Colpo in Canna (1975) from Tuna

Colpo In Canna (1975) is an Italian gangster comedy.

A stewardess is paid to deliver a letter to a gang leader, and ends up in the middle of a battle among several rival gangs and the police over control of the Naples drug trade. It is nearly impossible to figure out who is who, and it doesn't much matter. Nearly all the fights, and there are many, are complete slapstick, and there are car chases very reminiscent of Keystone Cops. Towards the end, you realize that the stewardess is also part of a gang, possible US federal agents, possibly something else.

You may wonder why I am bothering with a film like this. Well, first, it is a gorgeous digital remaster, with bright, saturated colors and no grain. Second, the Naples scenery is very attractive. Third, some of the fight choreography is so far over the top that I couldn't help but laugh.

You are not convinced yet, you say? Well, how about Ursula Andress as the stewardess, doing full frontal and rear nudity in clear light in several scenes? In fact, I think she was naked more than she was dressed. She was 39 when she made this film, but looks spectacular. Not just for her age. She looks phenomenal for any age.

Of course 70s Italian farce is an acquired taste, but this film holds its own with films like Sirens and Showgirls in the Parthenon of celebrity nudity. For the record, I kind of enjoyed the slapstick as well.



  • WARNING: this is a REGION 2 IMPORT!



  • Ursula Andress was naked through a good third of the film.

  • Some unknowns were also nude briefly in an orgy.

The Critics Vote ...

  • No major reviews online.

The People Vote ...

  • IMDB summary. IMDb voters score it 4.3/10, which would be a reasonable score if it were shown without the nudity on daytime broadcast TV. Rating it on that basis, however, ignores its intrinsic merit.
The meaning of the IMDb score: 7.5 usually indicates a level of excellence equivalent to about three and a half stars from the critics. 6.0 usually indicates lukewarm watchability, comparable to approximately two and a half stars from the critics. The fives are generally not worthwhile unless they are really your kind of material, equivalent to about a two star rating from the critics, or a C- from our system. Films rated below five are generally awful even if you like that kind of film - this score is roughly equivalent to one and a half stars from the critics or a D on our scale. (Possibly even less, depending on just how far below five the rating is.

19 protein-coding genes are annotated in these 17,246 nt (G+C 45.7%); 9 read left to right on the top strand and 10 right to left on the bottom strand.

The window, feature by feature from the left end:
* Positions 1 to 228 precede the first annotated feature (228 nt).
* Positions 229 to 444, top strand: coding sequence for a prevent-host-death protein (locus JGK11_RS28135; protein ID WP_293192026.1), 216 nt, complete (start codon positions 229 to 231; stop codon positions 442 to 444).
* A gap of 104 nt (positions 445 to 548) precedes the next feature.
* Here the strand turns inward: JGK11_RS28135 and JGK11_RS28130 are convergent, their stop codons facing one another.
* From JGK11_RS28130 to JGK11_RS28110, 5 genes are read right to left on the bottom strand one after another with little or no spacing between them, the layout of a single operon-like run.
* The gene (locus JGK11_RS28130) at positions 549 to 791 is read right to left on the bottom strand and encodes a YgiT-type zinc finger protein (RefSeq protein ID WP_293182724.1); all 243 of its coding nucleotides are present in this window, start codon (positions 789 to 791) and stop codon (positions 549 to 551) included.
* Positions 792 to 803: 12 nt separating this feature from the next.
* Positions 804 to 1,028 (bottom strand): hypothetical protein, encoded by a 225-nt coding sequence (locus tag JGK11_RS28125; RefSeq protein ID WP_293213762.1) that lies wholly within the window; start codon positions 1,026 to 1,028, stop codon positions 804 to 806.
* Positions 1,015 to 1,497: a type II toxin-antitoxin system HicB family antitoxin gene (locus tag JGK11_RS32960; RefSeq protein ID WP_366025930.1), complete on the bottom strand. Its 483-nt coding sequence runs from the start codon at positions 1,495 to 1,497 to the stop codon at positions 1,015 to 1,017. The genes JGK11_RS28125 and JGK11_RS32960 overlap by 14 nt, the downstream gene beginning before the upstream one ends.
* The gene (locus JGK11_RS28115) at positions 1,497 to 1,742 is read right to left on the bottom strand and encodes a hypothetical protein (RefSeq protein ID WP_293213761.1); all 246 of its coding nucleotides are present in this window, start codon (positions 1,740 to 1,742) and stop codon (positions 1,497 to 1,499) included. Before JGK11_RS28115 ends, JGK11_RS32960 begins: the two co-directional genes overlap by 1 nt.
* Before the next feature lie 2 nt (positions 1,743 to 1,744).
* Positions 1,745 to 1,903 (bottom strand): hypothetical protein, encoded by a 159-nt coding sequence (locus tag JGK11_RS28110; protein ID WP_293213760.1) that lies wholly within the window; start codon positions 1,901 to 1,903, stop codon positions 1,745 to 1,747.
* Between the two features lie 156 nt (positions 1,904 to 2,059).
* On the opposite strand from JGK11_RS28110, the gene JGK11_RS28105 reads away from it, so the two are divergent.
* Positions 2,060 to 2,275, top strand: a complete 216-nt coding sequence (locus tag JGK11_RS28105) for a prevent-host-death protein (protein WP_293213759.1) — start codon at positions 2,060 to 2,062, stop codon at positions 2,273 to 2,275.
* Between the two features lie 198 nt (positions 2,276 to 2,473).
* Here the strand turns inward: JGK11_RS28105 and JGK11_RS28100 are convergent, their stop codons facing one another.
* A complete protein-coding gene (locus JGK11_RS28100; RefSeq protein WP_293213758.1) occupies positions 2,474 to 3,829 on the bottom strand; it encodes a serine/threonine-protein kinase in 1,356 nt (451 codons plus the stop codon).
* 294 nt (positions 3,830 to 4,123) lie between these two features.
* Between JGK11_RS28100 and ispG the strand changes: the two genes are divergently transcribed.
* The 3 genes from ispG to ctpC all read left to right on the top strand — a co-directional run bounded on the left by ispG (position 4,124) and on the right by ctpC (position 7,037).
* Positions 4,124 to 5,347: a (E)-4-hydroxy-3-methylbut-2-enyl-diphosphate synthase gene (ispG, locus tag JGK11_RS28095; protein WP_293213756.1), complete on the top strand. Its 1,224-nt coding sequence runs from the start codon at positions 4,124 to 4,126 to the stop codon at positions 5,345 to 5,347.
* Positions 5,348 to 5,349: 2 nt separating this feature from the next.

Our own guideline:

  • A means the movie is so good it will appeal to you even if you hate the genre.
  • B means the movie is not good enough to win you over if you hate the genre, but is good enough to do so if you have an open mind about this type of film. Any film rated B- or better is recommended for just about anyone. In order to rate at least a B-, a film should be both a critical and commercial success. Exceptions: (1) We will occasionally rate a film B- with good popular acceptance and bad reviews, if we believe the critics have severely underrated a film. (2) We may also assign a B- or better to a well-reviewed film which did not do well at the box office if we feel that the fault lay in the marketing of the film, and that the film might have been a hit if people had known about it. (Like, for example, The Waterdance.)
  • C+ means it has no crossover appeal, but will be considered excellent by people who enjoy this kind of movie. If this is your kind of movie, a C+ and an A are indistinguishable to you.
  • C means it is competent, but uninspired genre fare. People who like this kind of movie will think it satisfactory. Others probably will not.
  • C- indicates that it we found it to be a poor movie, but genre addicts find it watchable. Any film rated C- or better is recommended for fans of that type of film, but films with this rating should be approached with caution by mainstream audiences, who may find them incompetent or repulsive or both. If this is NOT your kind of movie, a C- and an E are indistinguishable to you.
  • D means you'll hate it even if you like the genre. We don't score films below C- that often, because we like movies and we think that most of them have at least a solid niche audience. Now that you know that, you should have serious reservations about any movie below C-. Films rated below C- generally have both bad reviews and poor popular acceptance.
  • E means that you'll hate it even if you love the genre.
  • F means that the film is not only unappealing across-the-board, but technically inept as well.


Based on this description, this film is a C+, assuming that the genre is soft-core celebrity nudity classics, ala Showgirls.

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